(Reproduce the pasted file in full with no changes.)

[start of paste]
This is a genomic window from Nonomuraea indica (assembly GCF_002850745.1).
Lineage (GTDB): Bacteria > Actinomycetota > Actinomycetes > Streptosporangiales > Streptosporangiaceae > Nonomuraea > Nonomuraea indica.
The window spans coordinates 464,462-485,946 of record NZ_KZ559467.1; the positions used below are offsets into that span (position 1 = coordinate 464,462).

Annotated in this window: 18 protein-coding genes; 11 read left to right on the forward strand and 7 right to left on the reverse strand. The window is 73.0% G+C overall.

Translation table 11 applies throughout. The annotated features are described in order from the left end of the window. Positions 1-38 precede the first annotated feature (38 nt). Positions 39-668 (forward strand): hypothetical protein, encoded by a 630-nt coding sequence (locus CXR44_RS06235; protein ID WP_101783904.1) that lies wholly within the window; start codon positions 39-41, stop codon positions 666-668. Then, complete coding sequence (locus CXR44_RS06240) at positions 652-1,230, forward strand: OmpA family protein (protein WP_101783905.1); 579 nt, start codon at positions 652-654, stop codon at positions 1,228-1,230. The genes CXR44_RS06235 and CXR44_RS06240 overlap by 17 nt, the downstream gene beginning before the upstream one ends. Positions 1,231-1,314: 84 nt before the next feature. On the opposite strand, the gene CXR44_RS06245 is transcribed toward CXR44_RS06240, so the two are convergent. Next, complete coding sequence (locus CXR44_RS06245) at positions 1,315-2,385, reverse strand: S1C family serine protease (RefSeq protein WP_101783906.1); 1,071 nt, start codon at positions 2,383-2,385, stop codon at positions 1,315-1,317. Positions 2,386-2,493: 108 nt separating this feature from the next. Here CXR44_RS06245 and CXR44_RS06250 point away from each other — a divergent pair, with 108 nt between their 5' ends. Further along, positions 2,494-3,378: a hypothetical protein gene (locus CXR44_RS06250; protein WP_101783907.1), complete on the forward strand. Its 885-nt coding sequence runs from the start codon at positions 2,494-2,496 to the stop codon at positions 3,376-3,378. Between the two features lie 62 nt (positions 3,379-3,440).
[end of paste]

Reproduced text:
This is a genomic window from Nonomuraea indica (assembly GCF_002850745.1).
Lineage (GTDB): Bacteria > Actinomycetota > Actinomycetes > Streptosporangiales > Streptosporangiaceae > Nonomuraea > Nonomuraea indica.
The window spans coordinates 464,462-485,946 of record NZ_KZ559467.1; the positions used below are offsets into that span (position 1 = coordinate 464,462).

Annotated in this window: 18 protein-coding genes; 11 read left to right on the forward strand and 7 right to left on the reverse strand. The window is 73.0% G+C overall.

Translation table 11 applies throughout. The annotated features are described in order from the left end of the window. Positions 1-38 precede the first annotated feature (38 nt). Positions 39-668 (forward strand): hypothetical protein, encoded by a 630-nt coding sequence (locus CXR44_RS06235; protein ID WP_101783904.1) that lies wholly within the window; start codon positions 39-41, stop codon positions 666-668. Then, complete coding sequence (locus CXR44_RS06240) at positions 652-1,230, forward strand: OmpA family protein (protein WP_101783905.1); 579 nt, start codon at positions 652-654, stop codon at positions 1,228-1,230. The genes CXR44_RS06235 and CXR44_RS06240 overlap by 17 nt, the downstream gene beginning before the upstream one ends. Positions 1,231-1,314: 84 nt before the next feature. On the opposite strand, the gene CXR44_RS06245 is transcribed toward CXR44_RS06240, so the two are convergent. Next, complete coding sequence (locus CXR44_RS06245) at positions 1,315-2,385, reverse strand: S1C family serine protease (RefSeq protein WP_101783906.1); 1,071 nt, start codon at positions 2,383-2,385, stop codon at positions 1,315-1,317. Positions 2,386-2,493: 108 nt separating this feature from the next. Here CXR44_RS06245 and CXR44_RS06250 point away from each other — a divergent pair, with 108 nt between their 5' ends. Further along, positions 2,494-3,378: a hypothetical protein gene (locus CXR44_RS06250; protein WP_101783907.1), complete on the forward strand. Its 885-nt coding sequence runs from the start codon at positions 2,494-2,496 to the stop codon at positions 3,376-3,378. Between the two features lie 62 nt (positions 3,379-3,440).